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McGRATH: After year of rehab, Leo shooting victim has made big strides

Classmates gather together with Miles Turner for group phoLeo High School prom held Holiday Inn by Midway International Airport Chicago

Classmates gather together with Miles Turner for a group photo at the Leo High School prom held at the Holiday Inn by Midway International Airport, Chicago, on Friday, May 3, 2013. | Ting Shen~Sun-Times Media

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Updated: October 12, 2013 8:43PM

Miles Turner V graduated from Leo High School in June. But when the Lions honor their fourth-year football players before their Senior Night game Friday against Bishop
McNamara, Miles will be included.

For reasons beyond his control, the offensive lineman with quick feet and an easygoing attitude had to miss Leo’s 2012 Senior Night celebration. On the night it took place, he was fighting for his life in the intensive-care unit at Northwestern Memorial Hospital. One week earlier, Miles had been shot five times and left for dead when he tried to extricate his cousin from an altercation with gang members around the corner from his home near 63rd and Rhodes on the South Side.

Miles’ cousin, 17-year-old Modell McCambry, took two slugs to the chest and died en route to Stroger Hospital. Miles, thankfully, was taken to Northwestern Memorial, where emergency-room personnel saved his life. He would spend nearly three months at Northwestern, much of it in a medically induced coma. After another two months in a West Side wound-care facility, Miles entered the Rehabilitation Institute of Chicago to begin the arduous process of learning to walk again. Bone and bullet fragments lodged at the base of his spine robbed
him of movement and strength in his legs.

He was using a wheelchair when he attended his senior prom on the day he was discharged from RIC in mid-May. Three weeks later, there wasn’t a dry eye in the church at St. Margaret of Scotland as Miles rolled himself up the aisle to receive his diploma — to a rousing standing ovation — at Leo’s graduation ceremony.

Full disclosure: I was among those sniffling. I work at Leo, and the courage the Turner family has demonstrated during its ordeal has affected us deeply.

Miles survived, so he doesn’t count among the 435 victims who died of gunshot wounds in Chicago last year. But the collateral damage — millions in medical bills, profound changes to his family’s way of living, the knowledge that his own life probably has been altered forever — is incalculable.

Self-pity, though, never has been part of the family dynamic, even as Miles’ dad, Miles IV, takes unpaid days off from his city library job to get his son to his therapy sessions.

‘‘We’re moving forward,’’ Mr. Turner told me last week. ‘‘We’re just glad he’s still with us. He’s a fighter. He’s getting there.’’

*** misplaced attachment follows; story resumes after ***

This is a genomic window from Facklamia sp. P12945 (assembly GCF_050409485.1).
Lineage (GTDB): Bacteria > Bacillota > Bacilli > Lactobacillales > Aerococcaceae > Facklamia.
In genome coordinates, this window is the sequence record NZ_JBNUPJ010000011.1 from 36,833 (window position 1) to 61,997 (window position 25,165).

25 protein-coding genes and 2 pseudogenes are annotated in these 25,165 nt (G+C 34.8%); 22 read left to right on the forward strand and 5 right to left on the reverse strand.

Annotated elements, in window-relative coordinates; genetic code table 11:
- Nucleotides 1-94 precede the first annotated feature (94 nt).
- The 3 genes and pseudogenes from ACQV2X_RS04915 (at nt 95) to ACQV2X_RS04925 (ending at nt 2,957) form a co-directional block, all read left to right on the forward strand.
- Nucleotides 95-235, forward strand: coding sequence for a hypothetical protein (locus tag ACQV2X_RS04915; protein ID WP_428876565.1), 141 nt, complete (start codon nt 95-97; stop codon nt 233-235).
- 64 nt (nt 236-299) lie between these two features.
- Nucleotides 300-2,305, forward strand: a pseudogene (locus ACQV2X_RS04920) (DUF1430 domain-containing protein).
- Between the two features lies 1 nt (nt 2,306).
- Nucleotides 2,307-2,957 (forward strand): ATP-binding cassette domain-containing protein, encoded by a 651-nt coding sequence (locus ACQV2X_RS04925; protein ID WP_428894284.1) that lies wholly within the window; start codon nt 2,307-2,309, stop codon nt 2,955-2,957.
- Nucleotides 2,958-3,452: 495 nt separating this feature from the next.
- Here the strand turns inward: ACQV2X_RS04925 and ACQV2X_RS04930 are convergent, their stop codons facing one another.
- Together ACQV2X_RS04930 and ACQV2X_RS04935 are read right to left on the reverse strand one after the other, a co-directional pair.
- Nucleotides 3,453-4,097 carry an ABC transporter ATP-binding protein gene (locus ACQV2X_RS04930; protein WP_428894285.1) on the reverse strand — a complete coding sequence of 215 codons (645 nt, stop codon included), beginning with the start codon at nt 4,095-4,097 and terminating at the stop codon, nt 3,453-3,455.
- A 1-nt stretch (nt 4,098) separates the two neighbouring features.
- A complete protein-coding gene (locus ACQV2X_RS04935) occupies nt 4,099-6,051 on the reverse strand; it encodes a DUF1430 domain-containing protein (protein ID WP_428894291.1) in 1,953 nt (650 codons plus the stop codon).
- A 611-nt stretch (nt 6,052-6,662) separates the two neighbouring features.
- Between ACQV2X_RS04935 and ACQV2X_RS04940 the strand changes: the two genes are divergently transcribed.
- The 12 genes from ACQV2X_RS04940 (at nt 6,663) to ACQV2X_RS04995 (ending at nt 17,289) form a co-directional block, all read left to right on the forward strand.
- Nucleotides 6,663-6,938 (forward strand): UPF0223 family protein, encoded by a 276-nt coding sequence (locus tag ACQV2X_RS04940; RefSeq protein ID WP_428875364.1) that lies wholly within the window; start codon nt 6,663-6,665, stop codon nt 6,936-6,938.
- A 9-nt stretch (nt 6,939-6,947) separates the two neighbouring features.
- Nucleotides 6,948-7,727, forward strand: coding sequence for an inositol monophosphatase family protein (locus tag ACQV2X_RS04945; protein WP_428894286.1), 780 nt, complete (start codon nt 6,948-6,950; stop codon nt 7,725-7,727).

No one is in custody for the shooting. Police liked a suspect they had detained in another killing several weeks ago, but they couldn’t bring charges without a positive identification. The 17-year-old still is walking the streets.

‘‘I couldn’t help them,’’ Miles said. ‘‘It was dark, and it happened so fast. I didn’t see who did it.’’

The incident was a story for a news cycle or two, but then it faded. That’s how it is with street violence — too easily dismissed as an inner-city problem. Atrocities like the murder of 15-year-old Hadiya Pendleton or the Cornell Square Park shooting spree that maimed 3-year-old Deonta Howard horrify us for a while, and the gangsters lay low until the heat dies down. Then they go back to shooting each other.

We wail, curse and wring our hands each time an innocent bystander wanders into the line of fire, but until we address it as our problem and do something to halt the ridiculously easy access to guns here, urban terrorism will continue.

Miles spent the summer as an intern in Gov. Quinn’s office, traveling downtown to the Thompson Center each day to turn raw data into charts and graphs for an anti-violence project. He plans to study computer applications, with a career goal of becoming a video-game designer.

He has put college studies on hold for now to concentrate on his rehab — three outpatient sessions per week at RIC — and remaster getting dressed, tying his shoes and other simple tasks of living he took for granted until a year ago.

‘‘I’m in a pretty good place,’’ Miles told me. ‘‘I figure I got a second chance at life, and I’m going to make the most of it.’’

His goal is to discard his wheelchair ‘‘before the snow comes.’’ He has made so much progress in recent therapy sessions that his family is confident he will walk again.

He has a long way to go, but to see Miles now, compared with where he was a year ago, is to believe in miracles.

Which we do at Leo.

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